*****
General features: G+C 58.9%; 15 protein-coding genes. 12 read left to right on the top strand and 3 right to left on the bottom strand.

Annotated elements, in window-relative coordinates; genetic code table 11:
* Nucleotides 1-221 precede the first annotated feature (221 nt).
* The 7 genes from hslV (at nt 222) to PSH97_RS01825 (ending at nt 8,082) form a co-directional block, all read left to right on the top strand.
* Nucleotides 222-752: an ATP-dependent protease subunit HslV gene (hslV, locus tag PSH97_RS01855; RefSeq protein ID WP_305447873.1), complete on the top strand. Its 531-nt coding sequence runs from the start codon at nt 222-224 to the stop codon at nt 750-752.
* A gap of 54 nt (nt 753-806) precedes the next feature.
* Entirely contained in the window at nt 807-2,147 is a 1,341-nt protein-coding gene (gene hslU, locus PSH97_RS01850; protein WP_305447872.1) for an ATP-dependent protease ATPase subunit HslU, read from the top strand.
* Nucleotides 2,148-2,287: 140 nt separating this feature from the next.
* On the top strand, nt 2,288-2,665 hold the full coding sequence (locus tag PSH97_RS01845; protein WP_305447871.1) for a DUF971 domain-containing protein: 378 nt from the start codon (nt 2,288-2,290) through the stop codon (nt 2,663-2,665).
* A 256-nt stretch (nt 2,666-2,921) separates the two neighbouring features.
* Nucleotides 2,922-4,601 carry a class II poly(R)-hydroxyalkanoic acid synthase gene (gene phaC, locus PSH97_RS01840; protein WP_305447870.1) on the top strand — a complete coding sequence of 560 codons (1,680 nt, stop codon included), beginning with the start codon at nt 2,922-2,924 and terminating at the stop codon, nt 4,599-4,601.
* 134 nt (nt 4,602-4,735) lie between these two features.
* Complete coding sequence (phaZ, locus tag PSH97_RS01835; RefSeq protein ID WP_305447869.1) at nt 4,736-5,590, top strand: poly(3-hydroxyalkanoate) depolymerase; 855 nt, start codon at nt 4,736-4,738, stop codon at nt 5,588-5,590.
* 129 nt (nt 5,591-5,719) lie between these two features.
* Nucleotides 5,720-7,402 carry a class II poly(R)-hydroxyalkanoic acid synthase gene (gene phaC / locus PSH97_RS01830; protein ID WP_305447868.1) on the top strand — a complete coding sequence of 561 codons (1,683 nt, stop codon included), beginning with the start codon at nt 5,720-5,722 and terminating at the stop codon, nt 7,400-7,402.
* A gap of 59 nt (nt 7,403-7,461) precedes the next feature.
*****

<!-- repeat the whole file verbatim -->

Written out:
General features: G+C 58.9%; 15 protein-coding genes. 12 read left to right on the top strand and 3 right to left on the bottom strand.

Annotated elements, in window-relative coordinates; genetic code table 11:
* Nucleotides 1-221 precede the first annotated feature (221 nt).
* The 7 genes from hslV (at nt 222) to PSH97_RS01825 (ending at nt 8,082) form a co-directional block, all read left to right on the top strand.
* Nucleotides 222-752: an ATP-dependent protease subunit HslV gene (hslV, locus tag PSH97_RS01855; RefSeq protein ID WP_305447873.1), complete on the top strand. Its 531-nt coding sequence runs from the start codon at nt 222-224 to the stop codon at nt 750-752.
* A gap of 54 nt (nt 753-806) precedes the next feature.
* Entirely contained in the window at nt 807-2,147 is a 1,341-nt protein-coding gene (gene hslU, locus PSH97_RS01850; protein WP_305447872.1) for an ATP-dependent protease ATPase subunit HslU, read from the top strand.
* Nucleotides 2,148-2,287: 140 nt separating this feature from the next.
* On the top strand, nt 2,288-2,665 hold the full coding sequence (locus tag PSH97_RS01845; protein WP_305447871.1) for a DUF971 domain-containing protein: 378 nt from the start codon (nt 2,288-2,290) through the stop codon (nt 2,663-2,665).
* A 256-nt stretch (nt 2,666-2,921) separates the two neighbouring features.
* Nucleotides 2,922-4,601 carry a class II poly(R)-hydroxyalkanoic acid synthase gene (gene phaC, locus PSH97_RS01840; protein WP_305447870.1) on the top strand — a complete coding sequence of 560 codons (1,680 nt, stop codon included), beginning with the start codon at nt 2,922-2,924 and terminating at the stop codon, nt 4,599-4,601.
* 134 nt (nt 4,602-4,735) lie between these two features.
* Complete coding sequence (phaZ, locus tag PSH97_RS01835; RefSeq protein ID WP_305447869.1) at nt 4,736-5,590, top strand: poly(3-hydroxyalkanoate) depolymerase; 855 nt, start codon at nt 4,736-4,738, stop codon at nt 5,588-5,590.
* 129 nt (nt 5,591-5,719) lie between these two features.
* Nucleotides 5,720-7,402 carry a class II poly(R)-hydroxyalkanoic acid synthase gene (gene phaC / locus PSH97_RS01830; protein ID WP_305447868.1) on the top strand — a complete coding sequence of 561 codons (1,683 nt, stop codon included), beginning with the start codon at nt 5,720-5,722 and terminating at the stop codon, nt 7,400-7,402.
* A gap of 59 nt (nt 7,403-7,461) precedes the next feature.